Climats Artificiels (Artificial Climates), curated by Camille Morineau, was conceived to time in with COP21, the United Nations Climate Change Conference last year. Assembling works by over 20 artists, the exhibition at Fondation EDF, owned by France's electricity company, proposes a metaphoric vision about climactic change relating to the five elements. it's an inter-generational show, taking in established artists such as Ange Leccia and Marina Abramovic, mid-career artists like Laurent Grasso and Spencer Finch, and upcoming names like Julian Charrière, Hicham Berrada and Charlotte Charbonnel.
Each of the three floors deals with a different angle. The ground floor is themed around Precarious Equilibria. In the centre is Leccia's video La mer, the white frothy waves surging against a black background appearing as a striking abstraction. In a room to the right are works by Berrada, a young Moroccan-born, Paris-based artist, whose enigmatic videos are projections of experiments he makes by mixing different chemical elements together in a small container. Alongside these are his aquatic pieces, in which different matter seem to grow inside small cubes. On the back wall is Julian Charrière's project Panorama (2009-2011), including a video of the artist scattering white powder onto a mountain that is exhibited next to the photograph that resulted from his gesture.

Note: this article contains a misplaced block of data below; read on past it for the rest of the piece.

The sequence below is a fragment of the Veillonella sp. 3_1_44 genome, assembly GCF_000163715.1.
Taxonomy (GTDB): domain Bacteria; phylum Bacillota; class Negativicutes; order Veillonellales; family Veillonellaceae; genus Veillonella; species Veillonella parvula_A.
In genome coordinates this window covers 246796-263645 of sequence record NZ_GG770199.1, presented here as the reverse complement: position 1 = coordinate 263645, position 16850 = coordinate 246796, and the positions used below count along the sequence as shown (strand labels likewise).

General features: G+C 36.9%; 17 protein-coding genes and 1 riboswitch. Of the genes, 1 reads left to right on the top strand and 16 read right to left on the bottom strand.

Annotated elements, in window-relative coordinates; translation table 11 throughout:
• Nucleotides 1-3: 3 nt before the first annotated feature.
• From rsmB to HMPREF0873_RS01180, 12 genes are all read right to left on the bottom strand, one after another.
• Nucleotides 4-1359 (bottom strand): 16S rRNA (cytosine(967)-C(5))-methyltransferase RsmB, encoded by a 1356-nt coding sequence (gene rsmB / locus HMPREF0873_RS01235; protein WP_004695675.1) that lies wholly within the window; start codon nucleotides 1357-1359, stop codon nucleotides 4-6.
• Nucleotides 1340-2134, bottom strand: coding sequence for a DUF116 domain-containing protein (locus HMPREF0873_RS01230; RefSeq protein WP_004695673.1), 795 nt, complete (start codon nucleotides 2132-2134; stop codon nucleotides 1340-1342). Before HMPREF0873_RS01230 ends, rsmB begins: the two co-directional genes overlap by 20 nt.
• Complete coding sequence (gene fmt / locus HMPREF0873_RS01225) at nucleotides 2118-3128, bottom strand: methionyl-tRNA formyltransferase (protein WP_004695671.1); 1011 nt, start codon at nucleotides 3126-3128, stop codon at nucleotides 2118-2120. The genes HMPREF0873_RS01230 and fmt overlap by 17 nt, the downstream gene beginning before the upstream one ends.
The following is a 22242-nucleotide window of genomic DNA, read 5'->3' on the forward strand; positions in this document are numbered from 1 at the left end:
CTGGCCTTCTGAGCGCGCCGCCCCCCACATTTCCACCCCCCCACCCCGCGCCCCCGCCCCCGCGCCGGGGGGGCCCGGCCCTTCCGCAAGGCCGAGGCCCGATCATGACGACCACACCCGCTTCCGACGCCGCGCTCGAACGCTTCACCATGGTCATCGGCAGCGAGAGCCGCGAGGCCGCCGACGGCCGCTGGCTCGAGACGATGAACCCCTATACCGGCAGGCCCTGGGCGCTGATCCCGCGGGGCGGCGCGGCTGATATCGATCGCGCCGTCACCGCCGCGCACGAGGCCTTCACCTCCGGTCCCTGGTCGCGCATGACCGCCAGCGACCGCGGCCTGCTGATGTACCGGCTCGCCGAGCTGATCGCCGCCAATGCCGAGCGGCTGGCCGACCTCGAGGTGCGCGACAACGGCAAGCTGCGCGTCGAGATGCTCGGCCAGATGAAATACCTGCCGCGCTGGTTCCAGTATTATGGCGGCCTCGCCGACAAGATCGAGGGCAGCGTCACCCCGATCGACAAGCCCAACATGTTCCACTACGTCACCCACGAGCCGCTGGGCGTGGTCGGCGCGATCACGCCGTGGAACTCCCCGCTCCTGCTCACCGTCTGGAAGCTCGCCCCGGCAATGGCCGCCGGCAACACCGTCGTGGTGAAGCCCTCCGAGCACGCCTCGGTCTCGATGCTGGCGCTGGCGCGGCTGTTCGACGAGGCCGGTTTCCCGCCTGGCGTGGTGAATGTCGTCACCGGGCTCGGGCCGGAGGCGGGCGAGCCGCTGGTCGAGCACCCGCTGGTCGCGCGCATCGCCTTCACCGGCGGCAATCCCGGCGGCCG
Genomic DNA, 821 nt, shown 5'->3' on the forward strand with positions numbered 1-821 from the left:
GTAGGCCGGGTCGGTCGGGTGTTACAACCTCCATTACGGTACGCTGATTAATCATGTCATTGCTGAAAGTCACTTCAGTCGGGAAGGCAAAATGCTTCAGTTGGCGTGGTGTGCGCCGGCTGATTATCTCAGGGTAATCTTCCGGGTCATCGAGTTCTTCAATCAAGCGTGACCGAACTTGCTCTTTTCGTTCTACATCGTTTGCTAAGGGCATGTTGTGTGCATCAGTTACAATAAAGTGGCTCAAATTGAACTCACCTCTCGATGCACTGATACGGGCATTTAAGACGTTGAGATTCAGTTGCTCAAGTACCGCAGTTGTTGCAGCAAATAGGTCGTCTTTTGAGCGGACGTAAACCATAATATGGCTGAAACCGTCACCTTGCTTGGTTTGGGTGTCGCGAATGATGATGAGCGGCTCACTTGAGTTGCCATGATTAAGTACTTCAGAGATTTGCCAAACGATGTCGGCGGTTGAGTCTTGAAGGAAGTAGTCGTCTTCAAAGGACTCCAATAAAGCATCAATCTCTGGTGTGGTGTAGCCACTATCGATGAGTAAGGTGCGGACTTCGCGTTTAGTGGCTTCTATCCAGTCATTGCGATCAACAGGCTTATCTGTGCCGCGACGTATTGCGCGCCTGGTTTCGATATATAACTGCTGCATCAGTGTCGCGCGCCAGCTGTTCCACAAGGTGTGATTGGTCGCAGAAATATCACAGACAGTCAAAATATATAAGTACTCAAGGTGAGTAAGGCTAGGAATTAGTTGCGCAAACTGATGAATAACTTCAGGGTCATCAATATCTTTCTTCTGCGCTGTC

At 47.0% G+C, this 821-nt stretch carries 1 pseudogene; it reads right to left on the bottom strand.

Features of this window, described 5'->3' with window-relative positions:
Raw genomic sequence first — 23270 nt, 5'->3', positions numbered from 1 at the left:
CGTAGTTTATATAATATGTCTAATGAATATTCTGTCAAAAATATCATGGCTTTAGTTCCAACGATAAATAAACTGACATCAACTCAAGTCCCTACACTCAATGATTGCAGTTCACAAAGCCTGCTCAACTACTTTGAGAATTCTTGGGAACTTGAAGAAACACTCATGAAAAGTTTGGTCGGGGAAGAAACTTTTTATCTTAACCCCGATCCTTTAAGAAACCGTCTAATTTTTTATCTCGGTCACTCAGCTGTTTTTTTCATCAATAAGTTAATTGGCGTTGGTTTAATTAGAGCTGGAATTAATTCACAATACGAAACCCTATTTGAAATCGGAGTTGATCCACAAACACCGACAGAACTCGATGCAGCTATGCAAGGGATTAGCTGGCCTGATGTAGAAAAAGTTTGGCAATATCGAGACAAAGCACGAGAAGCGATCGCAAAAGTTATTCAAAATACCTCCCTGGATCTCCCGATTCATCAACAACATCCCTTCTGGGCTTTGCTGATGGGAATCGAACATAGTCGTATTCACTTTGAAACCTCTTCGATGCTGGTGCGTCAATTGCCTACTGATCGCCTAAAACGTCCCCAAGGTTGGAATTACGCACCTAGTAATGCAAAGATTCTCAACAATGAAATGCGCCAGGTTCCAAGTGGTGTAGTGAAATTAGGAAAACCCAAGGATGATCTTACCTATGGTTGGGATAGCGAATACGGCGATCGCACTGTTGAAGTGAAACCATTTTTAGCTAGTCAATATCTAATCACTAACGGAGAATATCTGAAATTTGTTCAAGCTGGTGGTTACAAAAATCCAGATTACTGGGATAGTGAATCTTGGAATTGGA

In the basement, Ordinary Catastrophes includes a sculptural, polluted landscape of hybridised cacti and flowers from 1971 by the late Tetsumi Kudo. A conceptual film by Grasso imagines a world with two suns while a film, Darvaza (2011), by Adrien Missika follows a fire ravaging arid land. Sillage (2012-2015), an installation by Cécile Beau and Nicolas Montgermont, comprises a black-and-white topography of Chili projected onto the wall being reflected into a rectangle of dark liquid; concentric waves relating to seismic areas deform the mural image and its reflection.
The works on the first floor are themed around the Condition of the Sky. Visitors can poke their heads into three suspended gardens created by American artist Vaughn Bell; it's an environmental piece called Village Green (2008). A video, Céleste (2014), by Berrada features a cloud of blue smoke enveloping a natural landscape. Ceramics by Bente Skjøttgaard and cloud drawings by Alison Moffett add a light touch. The exhibition closes with Tetsuo Kondo's installation Cloudscape, made with climate engineering firm Transsolar.
Although the range of works is uneven, the exhibition offers a broad, imaginative perspective on the idea of climates being artificially altered.